One ear of sweetcorn contains over 30mg of magnesium, providing a good boost of magnesium when combined with other ingredients. The corn is pretty rich in sugars and, therefore, carbohydrates,
Finally, bananas are one of the best sources of potassium and magnesium around. This fruit is a favorite among Western children and is really easy to snack on. It even comes in its own natural packaging!
One medium-sized banana offers at least 30mg of magnesium, and it also comes with electrolytes that are able to lower your blood pressure and help you keep a healthy heart. They are ideal for breakfast, providing slow-releasing energy to set you up for a long day ahead, and can be used to snack on and provide energy boosts throughout the day.
7. Skimmed milk
Skimmed milk is lower in fat than whole milk and still full of calcium…and it’s also rich in magnesium! A cup of skimmed milk will give you almost 30mg of magnesium, depending on the brand that you purchase. The milk is really good for the bones and the muscles, and this one cup of milk will also provide about 30% of your daily calcium requirements, making it important for children and adults alike – assuming you’re not lactose intolerant!
A few years ago, it seemed like magnesium was a bit of an underdog in the mineral world, overshadowed by the dietary big guns like calcium and iron. Thankfully that has changed and now it seems like magnesium is top of mind or a lot of people. And so it should be!
Magnesium has been linked with benefits from helping with insomnia to improving athletic performance to relieving menstrual cramps. It’s incredibly important for bone health, as much of your body’s magnesium supply is deposited in bone. And if magnesium intake is low, our ability to absorb calcium also suffers.
Magnesium plays an important role in proper muscle contraction, and let’s not forget that our hearts are muscles. It also contributes to heart health by counteracting the effect of sodium (salt) on the arteries, which thereby lowers blood pressure. Ever been kept awake at night by restless legs or intense muscle cramps (this happened to me a lot when I was pregnant)? Low magnesium may be to blame.
Magnesium also helps calm both the nervous and muscular systems, and some people find that taking a supplement at bedtime helps them get to sleep more easily. If you’re considering a magnesium supplement, have a chat with your doctor first as it can interfere with some medications–and also note that taking too much supplemental magnesium can lead to loose stools.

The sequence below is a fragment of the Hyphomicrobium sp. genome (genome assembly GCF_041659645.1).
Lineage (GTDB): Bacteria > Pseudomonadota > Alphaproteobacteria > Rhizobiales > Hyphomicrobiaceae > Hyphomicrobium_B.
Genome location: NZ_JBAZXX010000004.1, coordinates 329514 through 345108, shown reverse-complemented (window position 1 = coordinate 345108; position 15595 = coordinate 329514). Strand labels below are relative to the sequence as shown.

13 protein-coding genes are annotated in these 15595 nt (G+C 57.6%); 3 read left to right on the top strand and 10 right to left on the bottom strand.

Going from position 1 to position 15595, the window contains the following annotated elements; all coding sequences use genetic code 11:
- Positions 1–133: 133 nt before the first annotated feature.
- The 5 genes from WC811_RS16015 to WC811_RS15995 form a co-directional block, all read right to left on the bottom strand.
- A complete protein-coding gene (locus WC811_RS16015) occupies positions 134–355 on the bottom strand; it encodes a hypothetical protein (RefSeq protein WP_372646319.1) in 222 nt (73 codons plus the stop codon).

How much magnesium do you need? The recommended daily intake for women ranges from 310-320mg, bumping up to 350mg during pregnancy. It’s important to note that while magnesium supplements should not exceed 350mg per day, it’s fine to consume more than the recommended daily intake from food and water.
And it’s really not difficult to reach your magnesium targets with a healthy diet. It’s naturally present in beans, nuts, seeds, fish, and some grains. You’d easily meet your daily needs and get more magnesium in your diet by combining a few of these foods.
Leafy greens: A half cup of cooked spinach contains 83mg of magnesium, and the same amount of cooked chard rings in at 80mg.
Potato: A medium baked potato, with the skin still on, contains roughly 50mg of magnesium. Leaving the skin on is really important here, as the nutrients are concentrated there.
Edamame: Like popping steamed edamame into your mouth? Good news then: a half cup serving contains 52mg of magnesium.
Wheat germ: The oily, nutrient dense portion of the wheat grain is loaded with nutrients. A mere ¼ cup of wheat germ contains a whopping 96mg of magnesium.
Quinoa: Another great source of magnesium, half a cup of cooked quinoa has 62mg of magnesium on offer.
Beans: The magnesium content varies a bit from bean to bean, but you can depend on 60-90mg in a serving of black, navy, kidney, and garbanzo beans.
Tofu and tempeh: Tofu ranges in magnesium content, depending on how it was prepared. If it was made using magnesium chloride, the magnesium content can be from 40mg up to 80mg per 150g serving. The fermentation process that creates tempeh from soybeans unlocks a lot of nutrients not otherwise available; a 150g serving of tempeh serves up 116mg of magnesium.
Nuts and seeds: Nutrient-dense nuts and seeds are magnesium powerhouses! A mere ¼ cup of pumpkin seeds contains a whopping 317mg of magnesium. The same amount of sunflower seeds contain about 115mg, and almonds about 90mg. Just two tablespoons of flax seeds contains 111mg.
Fish: In particular fatty fish such as salmon (92mg per serving) and mackerel (73mg per serving), but even a flaky fish like halibut, contains around 20mg of magnesium per serving.
Dark chocolate: As if we needed another reason to love chocolate. A couple of squares of dark chocolate (at least 70% cocoa solids) contains around 30mg of magnesium.